How to keep conflict at bay as a travel nurse

nurse-stress-1.jpg

 

Entering into a new social environment as a travel nurse means meeting a wide range of personality types and engaging in new procedural requirements. While it’d be great if we could get along with all of our coworkers all the time, conflicts are bound to arise. Unfortunately, butting heads with fellow nurses or with supervisors can not only make an assignment miserable but, in certain circumstances, can lead to a termination of the assignment. While the benefits of becoming a travel nurse are many and multifaceted, it does come with a few tradeoffs. One of those sacrifices is entering into an established social environment. Some conflicts may be inevitable. However conflict, if handled properly, can make for an easier (or healthier) work environment.

On your next assignment, try some of these tips and make the most of your time at a new facility while also maintaining your relationships:

Avoid criticizing other nurses at the hospital

Stepping into a new hospital environment means walking into already established relationships that may have been built over years (and multiple overnight shifts). Many things may bother you about another nurse (including their attitude toward a patient) and it’s tempting to complain to your fellow nurses who you’d expect to understand. But, if you want to avoid a potential minefield noted Bustle, stop yourself from badmouthing another nurse. Instead, call a colleague back home who understands the stressors of working in a hospital environment and who can empathize with your situation.

Stay away from heated discussions about politics

The 2016 election season was turbulent, at best. Discussing politics in the workplace can quickly lead to the same inflamed passions – except now you have to work together. While it feels like these topics are impossible to avoid, the Muse noted that you should avoid standing on your soapbox and delivering a speech for the ages on hot-button topics while at your job. It’s not the appropriate time or place and frankly, you won’t be able to change anyone’s political beliefs by creating an adversarial environment.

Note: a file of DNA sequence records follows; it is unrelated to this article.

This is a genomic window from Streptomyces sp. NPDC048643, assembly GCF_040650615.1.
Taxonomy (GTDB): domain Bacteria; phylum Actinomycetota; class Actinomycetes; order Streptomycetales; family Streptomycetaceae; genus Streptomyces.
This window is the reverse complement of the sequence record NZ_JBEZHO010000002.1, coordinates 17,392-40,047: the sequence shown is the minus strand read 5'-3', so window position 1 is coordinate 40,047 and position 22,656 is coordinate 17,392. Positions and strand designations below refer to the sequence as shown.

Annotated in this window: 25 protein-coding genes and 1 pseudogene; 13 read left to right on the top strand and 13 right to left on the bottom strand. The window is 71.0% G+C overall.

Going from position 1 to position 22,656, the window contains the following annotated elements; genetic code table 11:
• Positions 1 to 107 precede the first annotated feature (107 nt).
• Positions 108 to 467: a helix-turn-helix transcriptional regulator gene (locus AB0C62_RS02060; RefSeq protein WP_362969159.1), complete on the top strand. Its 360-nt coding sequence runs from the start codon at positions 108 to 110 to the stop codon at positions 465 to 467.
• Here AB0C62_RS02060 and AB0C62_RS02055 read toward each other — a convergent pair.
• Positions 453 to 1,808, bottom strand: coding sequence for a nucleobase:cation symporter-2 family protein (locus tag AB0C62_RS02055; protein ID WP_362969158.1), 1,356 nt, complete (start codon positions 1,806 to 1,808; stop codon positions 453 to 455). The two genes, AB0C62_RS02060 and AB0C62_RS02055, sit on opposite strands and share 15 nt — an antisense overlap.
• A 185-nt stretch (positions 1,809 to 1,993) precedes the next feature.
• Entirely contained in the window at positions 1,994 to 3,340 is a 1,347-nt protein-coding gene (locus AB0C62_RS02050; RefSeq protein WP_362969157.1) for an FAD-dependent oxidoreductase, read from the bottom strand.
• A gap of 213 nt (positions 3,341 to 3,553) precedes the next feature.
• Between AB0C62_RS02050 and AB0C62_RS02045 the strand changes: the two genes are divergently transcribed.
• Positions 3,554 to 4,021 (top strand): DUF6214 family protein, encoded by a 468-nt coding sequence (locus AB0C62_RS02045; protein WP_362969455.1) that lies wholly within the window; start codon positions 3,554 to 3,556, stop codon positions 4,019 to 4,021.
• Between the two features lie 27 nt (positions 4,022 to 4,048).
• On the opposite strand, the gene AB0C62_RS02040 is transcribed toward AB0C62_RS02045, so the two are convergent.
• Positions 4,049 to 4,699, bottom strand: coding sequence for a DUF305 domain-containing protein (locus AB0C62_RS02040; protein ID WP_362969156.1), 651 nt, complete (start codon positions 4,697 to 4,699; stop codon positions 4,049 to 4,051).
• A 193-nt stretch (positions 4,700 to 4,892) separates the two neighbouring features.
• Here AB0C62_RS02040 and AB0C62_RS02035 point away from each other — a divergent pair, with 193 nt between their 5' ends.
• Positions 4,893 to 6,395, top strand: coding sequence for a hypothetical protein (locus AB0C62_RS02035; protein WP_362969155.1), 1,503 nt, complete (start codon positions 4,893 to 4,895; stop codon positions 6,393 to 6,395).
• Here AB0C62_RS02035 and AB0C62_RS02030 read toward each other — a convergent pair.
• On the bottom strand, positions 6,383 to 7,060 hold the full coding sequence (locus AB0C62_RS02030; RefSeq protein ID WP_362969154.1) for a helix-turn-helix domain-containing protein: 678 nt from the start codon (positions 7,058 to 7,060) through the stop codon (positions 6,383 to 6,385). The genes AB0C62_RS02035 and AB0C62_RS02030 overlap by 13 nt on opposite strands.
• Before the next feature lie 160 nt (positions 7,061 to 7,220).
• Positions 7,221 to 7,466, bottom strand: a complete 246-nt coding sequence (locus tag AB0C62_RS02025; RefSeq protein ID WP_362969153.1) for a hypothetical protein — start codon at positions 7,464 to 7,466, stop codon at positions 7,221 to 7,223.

Instead of talking about other nurses, focus on how you can work together.

Use social media wisely

We all know the feeling, you’ve hit it off with a fellow nurse and they suggest “Find me on Facebook!” While building your social circle is important, refrain from controversial or sarcastic comments when interacting on new co-workers’ statuses or photos on social media: Without tone and facial expressions, lighthearted conversations can quickly escalate and innocent comments can be misunderstood.

Engage in conflict resolution strategies 

Take a breath

Before reacting, take a step back and ask: Will this make your working life easier by addressing this issue right now? Is this an example of different communication styles?

If it’s related to resourcing, you’ll want to make a call to your recruiter to discuss it. He or she may have previous experience with your concern – or with the hospital – and will either guide you or refer your concerns on to the appropriate people.

Come to the table with solutions

It sometimes feels cathartic to vent at a colleague who you disagree with – but that rarely leads to positive results. Instead of using “you” language – which focuses on blaming the other person – try to articulate how they can help you moving forward, suggested The Washington Post.

Becoming a travel nurse is full of opportunities to challenge yourself and grow. Make the most of your time with these tips on conflict management.